4. #4 Drekab
September 28, 2006

4th paragraph, 513.5? I was curious about how to do roots by hand a while back and found another algorithm, which was basically take a few guesses and average them out and see what you get. This way is a lot more fun and more rigorous, thanks.

5. #5 Ahcuah
September 28, 2006

Way back when, when I was in high school, I found out about this method from the Encyclopedia Brittanica, which not only said how to do it, but, as you did, also gives the reason for why it works.

After playing with it a while (and still remembering the algorithm, ahem, 35 years later), I immediately generalized it to extracting cube roots.

6. #6 Stephen
September 28, 2006

Eventually, i’ll get to square roots on your fingers. I’ve finished addition and subtraction, and plan multiplication soon.

What kind of abacus do you use? Soroban? Suan Pan?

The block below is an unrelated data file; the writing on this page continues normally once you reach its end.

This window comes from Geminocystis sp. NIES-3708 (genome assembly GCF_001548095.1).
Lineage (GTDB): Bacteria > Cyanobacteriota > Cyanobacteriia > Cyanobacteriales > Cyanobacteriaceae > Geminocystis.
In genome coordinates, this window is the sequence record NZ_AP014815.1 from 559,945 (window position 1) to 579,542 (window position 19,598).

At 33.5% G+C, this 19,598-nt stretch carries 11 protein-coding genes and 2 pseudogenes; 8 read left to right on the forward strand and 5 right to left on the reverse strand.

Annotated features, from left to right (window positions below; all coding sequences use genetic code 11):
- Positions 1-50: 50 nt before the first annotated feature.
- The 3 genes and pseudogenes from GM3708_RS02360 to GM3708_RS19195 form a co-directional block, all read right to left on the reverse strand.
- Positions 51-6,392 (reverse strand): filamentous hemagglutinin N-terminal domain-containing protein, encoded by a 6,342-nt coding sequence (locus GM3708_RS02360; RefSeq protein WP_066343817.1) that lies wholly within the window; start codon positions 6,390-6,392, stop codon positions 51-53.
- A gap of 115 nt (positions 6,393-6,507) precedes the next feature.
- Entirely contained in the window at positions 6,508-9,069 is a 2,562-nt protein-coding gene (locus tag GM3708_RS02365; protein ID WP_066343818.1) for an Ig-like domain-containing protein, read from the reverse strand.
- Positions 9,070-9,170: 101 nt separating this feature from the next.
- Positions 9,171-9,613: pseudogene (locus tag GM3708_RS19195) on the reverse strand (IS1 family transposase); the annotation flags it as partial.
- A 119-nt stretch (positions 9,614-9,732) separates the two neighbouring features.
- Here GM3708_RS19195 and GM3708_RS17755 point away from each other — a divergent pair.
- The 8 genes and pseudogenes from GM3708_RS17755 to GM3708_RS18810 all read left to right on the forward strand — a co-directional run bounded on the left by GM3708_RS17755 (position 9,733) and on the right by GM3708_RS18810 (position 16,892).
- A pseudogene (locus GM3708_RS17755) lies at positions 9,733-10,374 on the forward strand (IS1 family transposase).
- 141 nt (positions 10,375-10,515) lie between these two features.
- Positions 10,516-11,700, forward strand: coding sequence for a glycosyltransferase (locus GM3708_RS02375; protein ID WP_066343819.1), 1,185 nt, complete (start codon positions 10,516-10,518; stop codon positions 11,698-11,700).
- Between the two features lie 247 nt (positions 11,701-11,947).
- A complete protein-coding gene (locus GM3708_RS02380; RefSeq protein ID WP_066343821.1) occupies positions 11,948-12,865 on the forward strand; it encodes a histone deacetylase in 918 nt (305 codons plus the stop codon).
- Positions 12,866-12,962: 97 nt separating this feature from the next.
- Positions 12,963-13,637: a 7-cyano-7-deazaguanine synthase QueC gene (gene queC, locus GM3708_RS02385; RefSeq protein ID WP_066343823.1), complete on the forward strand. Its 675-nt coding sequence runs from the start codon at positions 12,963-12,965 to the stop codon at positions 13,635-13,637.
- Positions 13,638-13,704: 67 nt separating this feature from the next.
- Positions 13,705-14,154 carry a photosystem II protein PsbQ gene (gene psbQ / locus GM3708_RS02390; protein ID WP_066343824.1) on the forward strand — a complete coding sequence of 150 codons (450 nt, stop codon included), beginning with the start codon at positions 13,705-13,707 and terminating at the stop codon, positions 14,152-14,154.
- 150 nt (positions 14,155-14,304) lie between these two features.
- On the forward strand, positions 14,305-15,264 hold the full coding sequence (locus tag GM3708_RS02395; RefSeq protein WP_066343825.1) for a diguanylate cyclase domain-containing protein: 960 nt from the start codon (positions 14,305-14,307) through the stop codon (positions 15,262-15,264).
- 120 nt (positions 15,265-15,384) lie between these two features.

Planning on describing Newtons anytime soon? I find Newton’s
quicker than the way you described (and which i was taught).

7. #7 dan
September 28, 2006

I remember learning how to do this in highschool in the middle 80’s… I also remember saying… isn’t this why they invented calculators… The teacher didn’t think it very funny however…

I also learned how to convert binary, decimal, octal, and hex to each base using paper and pen… (but that’s another story!!)

Cheers,
Dan

8. #8 Jokermage
September 28, 2006

This would have been so cool to learn in high school. I feel ignorant for not already knowing this trick.

I notice you can do this even with going over the target. You end up with a negative remainder, but the next iteration will correct the “overflow”. I tested this by estimating the square root of 2401 with an initial estimate of 5. The remainder ends up being -1. The -1 becomes -99 when you bring down the 01. You end up with (5*20)+(-1) * -1 = -99, which zeroes out the remainder. The column estimates are 5 and -1, which becomes 50-1 = 49.